Agriculture and Natural Resources Management students are active in several organizations which include the Aronomy Club, Alpha Gamma Rho, Block and Bridle Club, Collegiate FFA, Collegiate 4-H, National Agribusiness Marketing Association, Park and Recreation Adventure Club, UT Martin chapter of the Wildlife Society, Student Cattlemen’s Association, UT Martin Turf Club, Sigma Alpha, Student Mechanization Branch of the ASABE, and the UT Martin Veterinary Science Club. These student organizations provide opportunities for meeting established professionals in the field, enhancing leadership skills and participation in social activities. Teams composed of students enrolled in agriculture or natural resources management annually participate in intercollegiate contests in livestock judging, crops judging, horse judging, NAMA Quiz Bowl, SAEA Quiz Bowl, ASABE ¼-scale Tractor Design Competition, and soil judging. Instruction and coaching are provided by faculty members and membership on the team is based upon participation and competitive performance in practice exercises. The teams have received awards in regional and national competition. They provide excellent opportunities for interested students to sharpen their evaluation skills.
The UT Martin Agriculture, Geosciences, and Natural Resources Field Teaching and Demonstration Complex, located adjacent to the campus, is utilized as the lab farm in the department’s teaching programs. Together, both units comprise about 680 acres and include herds of beef cattle, sheep, goats, horses, and swine. The Teaching and Demonstration Complex also includes greenhouses, a landscape design laboratory, the Rhodes Golf Center, a Wildlife study area and field/forage crop demonstration plots. These research/demonstration facilities compliment the teaching program and contribute to the broad objectives of the Center of Excellence in Experiential Learning in the Agricultural Sciences. The organization outlined above enables students to become familiar with research conducted at the teaching farm, other experiment stations of the UT Institute of Agriculture, and other laboratories of the university. UT Martin, in this way, occupies a unique position that differentiates it from other institutions. UT Martin also has the Ned McWherter Agricultural Complex (pavilion and stalling facility), an Equine Center, West Tennessee Animal Disease Diagnostic Laboratory, and the Ray and Wilma Smith Livestock Merchandising Center, with all of these hosting a variety of events throughout the year.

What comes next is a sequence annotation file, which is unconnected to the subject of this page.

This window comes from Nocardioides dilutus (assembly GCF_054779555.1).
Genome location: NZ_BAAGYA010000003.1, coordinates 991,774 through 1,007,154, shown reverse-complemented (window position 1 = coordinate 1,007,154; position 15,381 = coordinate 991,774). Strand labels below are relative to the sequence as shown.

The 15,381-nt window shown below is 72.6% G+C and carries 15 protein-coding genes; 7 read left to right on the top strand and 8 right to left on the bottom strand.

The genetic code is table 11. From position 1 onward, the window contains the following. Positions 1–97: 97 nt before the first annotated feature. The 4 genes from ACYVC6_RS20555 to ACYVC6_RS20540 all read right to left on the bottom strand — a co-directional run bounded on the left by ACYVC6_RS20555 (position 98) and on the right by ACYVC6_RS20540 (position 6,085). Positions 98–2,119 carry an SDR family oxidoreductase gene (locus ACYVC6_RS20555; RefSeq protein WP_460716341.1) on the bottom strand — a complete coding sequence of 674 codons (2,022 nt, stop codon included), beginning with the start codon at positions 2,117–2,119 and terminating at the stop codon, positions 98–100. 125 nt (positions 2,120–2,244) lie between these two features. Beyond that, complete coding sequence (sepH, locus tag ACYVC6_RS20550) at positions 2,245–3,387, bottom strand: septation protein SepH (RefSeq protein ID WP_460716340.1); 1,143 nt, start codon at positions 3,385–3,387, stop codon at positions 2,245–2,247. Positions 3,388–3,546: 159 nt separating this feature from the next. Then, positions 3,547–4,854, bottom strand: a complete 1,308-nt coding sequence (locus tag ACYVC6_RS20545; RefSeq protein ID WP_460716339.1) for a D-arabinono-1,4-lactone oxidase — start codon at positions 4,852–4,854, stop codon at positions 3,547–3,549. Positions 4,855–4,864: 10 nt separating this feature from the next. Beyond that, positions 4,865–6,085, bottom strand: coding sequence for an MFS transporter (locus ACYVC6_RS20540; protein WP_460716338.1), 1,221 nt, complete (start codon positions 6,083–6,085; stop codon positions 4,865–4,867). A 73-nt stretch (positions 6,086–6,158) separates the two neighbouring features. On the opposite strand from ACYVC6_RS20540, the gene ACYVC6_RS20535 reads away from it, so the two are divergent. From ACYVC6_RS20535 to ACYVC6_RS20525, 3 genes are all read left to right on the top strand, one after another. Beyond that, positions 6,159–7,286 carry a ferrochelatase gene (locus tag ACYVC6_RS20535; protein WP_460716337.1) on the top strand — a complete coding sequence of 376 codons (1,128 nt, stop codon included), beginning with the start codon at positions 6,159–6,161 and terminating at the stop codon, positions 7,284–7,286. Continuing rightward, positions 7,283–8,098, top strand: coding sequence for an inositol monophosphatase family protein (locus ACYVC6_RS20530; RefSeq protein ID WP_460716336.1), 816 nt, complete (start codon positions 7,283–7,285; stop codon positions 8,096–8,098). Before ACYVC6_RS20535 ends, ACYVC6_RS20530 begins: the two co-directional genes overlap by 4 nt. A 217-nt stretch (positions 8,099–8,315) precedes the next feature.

Mr. Richard Shadden (email@example.com) is a Professor of Agricultural Engineering Technology with over 35 years of teaching experience in higher education and has been recognized with numerous teaching awards. He specializes in waste management and biofuels. Dr. Tim Burcham (firstname.lastname@example.org) is the Interim Department Chair with over 19 years experience in higher education and is a Registered Professional Engineer. He specializes in biofuels, geomatics, and pedagogy methods for online course delivery. Dr. Sandy Mehlhorn (email@example.com) is an Assistant Professor in Agricultural Engineering and Coordinator for the Land Surveying and Geomatics Certification option. She is a registered Professional Engineer with over five years of experience in higher education and six years of industry experience.